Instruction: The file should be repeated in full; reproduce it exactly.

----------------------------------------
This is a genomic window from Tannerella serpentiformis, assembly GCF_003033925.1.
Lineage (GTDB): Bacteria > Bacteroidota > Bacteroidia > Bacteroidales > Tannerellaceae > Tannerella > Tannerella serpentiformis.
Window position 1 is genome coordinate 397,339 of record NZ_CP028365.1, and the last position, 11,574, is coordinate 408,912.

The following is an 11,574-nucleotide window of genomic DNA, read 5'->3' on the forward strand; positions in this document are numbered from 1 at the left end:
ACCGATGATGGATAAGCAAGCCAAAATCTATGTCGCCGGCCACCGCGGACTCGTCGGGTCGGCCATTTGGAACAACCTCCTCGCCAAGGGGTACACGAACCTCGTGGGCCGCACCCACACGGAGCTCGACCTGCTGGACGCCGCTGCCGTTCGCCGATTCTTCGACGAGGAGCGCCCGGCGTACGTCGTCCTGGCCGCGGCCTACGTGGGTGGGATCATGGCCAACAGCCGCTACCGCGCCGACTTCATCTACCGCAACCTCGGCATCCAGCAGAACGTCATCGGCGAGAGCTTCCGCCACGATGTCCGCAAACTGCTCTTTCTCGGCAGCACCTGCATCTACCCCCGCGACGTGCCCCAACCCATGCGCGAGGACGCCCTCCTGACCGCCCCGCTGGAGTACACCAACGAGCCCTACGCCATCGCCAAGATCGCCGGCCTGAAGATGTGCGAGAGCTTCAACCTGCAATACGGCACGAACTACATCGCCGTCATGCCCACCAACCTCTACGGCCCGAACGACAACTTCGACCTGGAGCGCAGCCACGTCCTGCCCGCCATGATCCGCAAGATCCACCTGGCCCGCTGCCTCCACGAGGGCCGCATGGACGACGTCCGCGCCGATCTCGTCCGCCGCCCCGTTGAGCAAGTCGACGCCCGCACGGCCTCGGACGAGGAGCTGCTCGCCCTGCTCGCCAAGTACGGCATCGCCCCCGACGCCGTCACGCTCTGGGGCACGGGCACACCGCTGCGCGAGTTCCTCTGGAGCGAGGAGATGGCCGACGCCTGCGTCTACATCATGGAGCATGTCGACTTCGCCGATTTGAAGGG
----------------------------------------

This is a genomic window from Tannerella serpentiformis, assembly GCF_003033925.1.
Lineage (GTDB): Bacteria > Bacteroidota > Bacteroidia > Bacteroidales > Tannerellaceae > Tannerella > Tannerella serpentiformis.
Window position 1 is genome coordinate 397,339 of record NZ_CP028365.1, and the last position, 11,574, is coordinate 408,912.

The following is an 11,574-nucleotide window of genomic DNA, read 5'->3' on the forward strand; positions in this document are numbered from 1 at the left end:
ACCGATGATGGATAAGCAAGCCAAAATCTATGTCGCCGGCCACCGCGGACTCGTCGGGTCGGCCATTTGGAACAACCTCCTCGCCAAGGGGTACACGAACCTCGTGGGCCGCACCCACACGGAGCTCGACCTGCTGGACGCCGCTGCCGTTCGCCGATTCTTCGACGAGGAGCGCCCGGCGTACGTCGTCCTGGCCGCGGCCTACGTGGGTGGGATCATGGCCAACAGCCGCTACCGCGCCGACTTCATCTACCGCAACCTCGGCATCCAGCAGAACGTCATCGGCGAGAGCTTCCGCCACGATGTCCGCAAACTGCTCTTTCTCGGCAGCACCTGCATCTACCCCCGCGACGTGCCCCAACCCATGCGCGAGGACGCCCTCCTGACCGCCCCGCTGGAGTACACCAACGAGCCCTACGCCATCGCCAAGATCGCCGGCCTGAAGATGTGCGAGAGCTTCAACCTGCAATACGGCACGAACTACATCGCCGTCATGCCCACCAACCTCTACGGCCCGAACGACAACTTCGACCTGGAGCGCAGCCACGTCCTGCCCGCCATGATCCGCAAGATCCACCTGGCCCGCTGCCTCCACGAGGGCCGCATGGACGACGTCCGCGCCGATCTCGTCCGCCGCCCCGTTGAGCAAGTCGACGCCCGCACGGCCTCGGACGAGGAGCTGCTCGCCCTGCTCGCCAAGTACGGCATCGCCCCCGACGCCGTCACGCTCTGGGGCACGGGCACACCGCTGCGCGAGTTCCTCTGGAGCGAGGAGATGGCCGACGCCTGCGTCTACATCATGGAGCATGTCGACTTCGCCGATTTGAAGGG